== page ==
Want to sell more plants? Make them unique

Want to sell more plants? Make them unique

Among the many uncertainties the horticulture industry has faced over the last three years, one of the biggest is how to keep the consumers gained during the COVID-19 lockdowns coming back for more plants. That question may echo concerns from previous economic downturns, but there are signs of optimism this time, even if the overall price tag may be down.

“With inflation and having more options for how to spend your money, people are making different decisions,” said Kyle Brewer, Sales and Marketing Manager for Deroose Plants, in an article published on GreenhouseGrower.com earlier this year. “It’s our responsibility to listen to that and still be a part of their everyday life. You have to make your price point attractive, and that coincides with growing different material and growing smaller material to get the product moving.”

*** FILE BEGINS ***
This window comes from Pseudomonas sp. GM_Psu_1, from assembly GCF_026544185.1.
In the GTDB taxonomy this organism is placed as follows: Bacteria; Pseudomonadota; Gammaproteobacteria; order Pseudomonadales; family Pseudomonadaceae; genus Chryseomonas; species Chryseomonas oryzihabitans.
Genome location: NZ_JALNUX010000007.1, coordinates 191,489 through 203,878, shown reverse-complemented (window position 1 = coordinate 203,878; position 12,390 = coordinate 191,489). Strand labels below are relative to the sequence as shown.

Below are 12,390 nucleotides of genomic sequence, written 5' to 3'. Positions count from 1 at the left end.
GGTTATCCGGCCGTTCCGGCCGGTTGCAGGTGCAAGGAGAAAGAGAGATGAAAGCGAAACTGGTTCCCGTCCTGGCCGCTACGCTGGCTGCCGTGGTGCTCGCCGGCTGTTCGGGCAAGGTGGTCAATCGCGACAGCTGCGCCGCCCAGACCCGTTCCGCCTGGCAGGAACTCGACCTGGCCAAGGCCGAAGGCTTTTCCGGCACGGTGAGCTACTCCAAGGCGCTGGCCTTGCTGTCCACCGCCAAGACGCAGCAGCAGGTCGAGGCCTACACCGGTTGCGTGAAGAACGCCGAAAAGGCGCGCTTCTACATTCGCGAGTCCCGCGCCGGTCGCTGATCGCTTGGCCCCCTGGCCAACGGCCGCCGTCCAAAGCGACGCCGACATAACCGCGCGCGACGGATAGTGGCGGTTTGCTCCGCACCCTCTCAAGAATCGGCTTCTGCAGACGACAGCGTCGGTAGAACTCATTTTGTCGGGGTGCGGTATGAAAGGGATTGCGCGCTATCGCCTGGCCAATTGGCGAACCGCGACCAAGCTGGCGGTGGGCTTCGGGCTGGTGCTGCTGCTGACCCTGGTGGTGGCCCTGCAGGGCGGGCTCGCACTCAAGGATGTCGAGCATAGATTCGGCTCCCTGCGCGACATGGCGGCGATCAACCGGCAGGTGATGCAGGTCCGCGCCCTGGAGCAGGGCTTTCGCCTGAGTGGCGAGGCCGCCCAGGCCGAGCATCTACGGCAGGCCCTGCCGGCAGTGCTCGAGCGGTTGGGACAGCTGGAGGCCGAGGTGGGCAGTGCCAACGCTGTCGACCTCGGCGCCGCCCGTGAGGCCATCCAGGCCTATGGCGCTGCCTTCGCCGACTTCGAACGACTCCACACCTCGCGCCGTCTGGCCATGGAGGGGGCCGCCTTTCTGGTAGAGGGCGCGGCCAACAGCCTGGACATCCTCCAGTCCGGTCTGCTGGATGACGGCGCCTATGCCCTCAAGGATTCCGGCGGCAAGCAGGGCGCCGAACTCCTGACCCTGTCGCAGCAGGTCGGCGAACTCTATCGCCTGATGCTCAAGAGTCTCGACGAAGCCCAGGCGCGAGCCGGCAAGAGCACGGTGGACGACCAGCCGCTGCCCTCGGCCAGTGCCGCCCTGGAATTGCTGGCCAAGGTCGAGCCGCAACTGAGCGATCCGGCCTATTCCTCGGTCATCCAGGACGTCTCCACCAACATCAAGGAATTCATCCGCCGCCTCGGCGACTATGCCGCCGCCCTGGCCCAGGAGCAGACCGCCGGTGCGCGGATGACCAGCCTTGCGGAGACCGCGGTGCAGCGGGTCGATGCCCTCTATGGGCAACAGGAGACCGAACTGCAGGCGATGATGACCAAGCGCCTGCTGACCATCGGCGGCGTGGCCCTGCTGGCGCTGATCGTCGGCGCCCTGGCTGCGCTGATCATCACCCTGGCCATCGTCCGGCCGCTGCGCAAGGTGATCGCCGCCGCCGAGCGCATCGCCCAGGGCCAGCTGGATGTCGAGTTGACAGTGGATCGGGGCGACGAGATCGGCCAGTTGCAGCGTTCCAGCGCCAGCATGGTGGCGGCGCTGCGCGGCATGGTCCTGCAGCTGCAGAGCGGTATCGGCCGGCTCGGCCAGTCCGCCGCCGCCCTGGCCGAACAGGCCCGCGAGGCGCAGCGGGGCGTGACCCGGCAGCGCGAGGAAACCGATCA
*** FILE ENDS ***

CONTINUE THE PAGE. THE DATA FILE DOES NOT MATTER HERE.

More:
In other words, the efforts the industry is making to retain plant buying must both progress and evolve. It also means the focus needs to be not just on the plants people buy, but also on why and how they buy, and how to keep plants and gardening fresh in their minds.

I’ll admit I’ve never been the plant expert on our team. I tend to be drawn more to the technology inside the greenhouse, or the broader decisions business owners wrestle with on hiring the right people and planning for future growth. That’s why I think of myself as a “typical” consumer who will walk into a box store or garden center uncertain of what I’m looking for. In that case, I’m likely going to be drawn to something unique.

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Image by artursafronovvvv on Freepik